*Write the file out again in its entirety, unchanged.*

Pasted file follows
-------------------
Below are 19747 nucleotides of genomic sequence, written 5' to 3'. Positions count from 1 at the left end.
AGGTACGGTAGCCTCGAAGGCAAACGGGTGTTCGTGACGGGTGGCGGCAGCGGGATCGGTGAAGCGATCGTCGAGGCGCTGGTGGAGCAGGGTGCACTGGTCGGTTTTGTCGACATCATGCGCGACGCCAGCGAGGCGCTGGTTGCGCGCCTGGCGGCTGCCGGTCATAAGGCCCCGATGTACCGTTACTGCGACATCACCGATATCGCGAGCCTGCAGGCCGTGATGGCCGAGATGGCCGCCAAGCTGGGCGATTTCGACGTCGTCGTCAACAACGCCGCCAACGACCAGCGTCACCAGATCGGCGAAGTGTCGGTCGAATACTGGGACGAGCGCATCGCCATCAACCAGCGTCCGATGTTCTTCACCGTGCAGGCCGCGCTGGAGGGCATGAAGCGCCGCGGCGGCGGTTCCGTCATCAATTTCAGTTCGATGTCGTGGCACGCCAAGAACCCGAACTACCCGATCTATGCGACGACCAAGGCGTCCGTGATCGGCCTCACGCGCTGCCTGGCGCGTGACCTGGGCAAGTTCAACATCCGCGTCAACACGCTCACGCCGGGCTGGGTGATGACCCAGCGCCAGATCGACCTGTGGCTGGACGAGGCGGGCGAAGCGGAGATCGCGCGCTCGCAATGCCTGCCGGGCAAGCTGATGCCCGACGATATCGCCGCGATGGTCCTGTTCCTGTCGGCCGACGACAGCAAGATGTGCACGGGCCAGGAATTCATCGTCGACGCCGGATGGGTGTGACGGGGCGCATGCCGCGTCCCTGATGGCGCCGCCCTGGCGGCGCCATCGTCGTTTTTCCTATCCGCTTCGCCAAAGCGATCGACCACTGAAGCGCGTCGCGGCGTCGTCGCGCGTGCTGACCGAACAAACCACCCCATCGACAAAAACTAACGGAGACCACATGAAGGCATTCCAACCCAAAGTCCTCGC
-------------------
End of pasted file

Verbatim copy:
Below are 19747 nucleotides of genomic sequence, written 5' to 3'. Positions count from 1 at the left end.
AGGTACGGTAGCCTCGAAGGCAAACGGGTGTTCGTGACGGGTGGCGGCAGCGGGATCGGTGAAGCGATCGTCGAGGCGCTGGTGGAGCAGGGTGCACTGGTCGGTTTTGTCGACATCATGCGCGACGCCAGCGAGGCGCTGGTTGCGCGCCTGGCGGCTGCCGGTCATAAGGCCCCGATGTACCGTTACTGCGACATCACCGATATCGCGAGCCTGCAGGCCGTGATGGCCGAGATGGCCGCCAAGCTGGGCGATTTCGACGTCGTCGTCAACAACGCCGCCAACGACCAGCGTCACCAGATCGGCGAAGTGTCGGTCGAATACTGGGACGAGCGCATCGCCATCAACCAGCGTCCGATGTTCTTCACCGTGCAGGCCGCGCTGGAGGGCATGAAGCGCCGCGGCGGCGGTTCCGTCATCAATTTCAGTTCGATGTCGTGGCACGCCAAGAACCCGAACTACCCGATCTATGCGACGACCAAGGCGTCCGTGATCGGCCTCACGCGCTGCCTGGCGCGTGACCTGGGCAAGTTCAACATCCGCGTCAACACGCTCACGCCGGGCTGGGTGATGACCCAGCGCCAGATCGACCTGTGGCTGGACGAGGCGGGCGAAGCGGAGATCGCGCGCTCGCAATGCCTGCCGGGCAAGCTGATGCCCGACGATATCGCCGCGATGGTCCTGTTCCTGTCGGCCGACGACAGCAAGATGTGCACGGGCCAGGAATTCATCGTCGACGCCGGATGGGTGTGACGGGGCGCATGCCGCGTCCCTGATGGCGCCGCCCTGGCGGCGCCATCGTCGTTTTTCCTATCCGCTTCGCCAAAGCGATCGACCACTGAAGCGCGTCGCGGCGTCGTCGCGCGTGCTGACCGAACAAACCACCCCATCGACAAAAACTAACGGAGACCACATGAAGGCATTCCAACCCAAAGTCCTCGC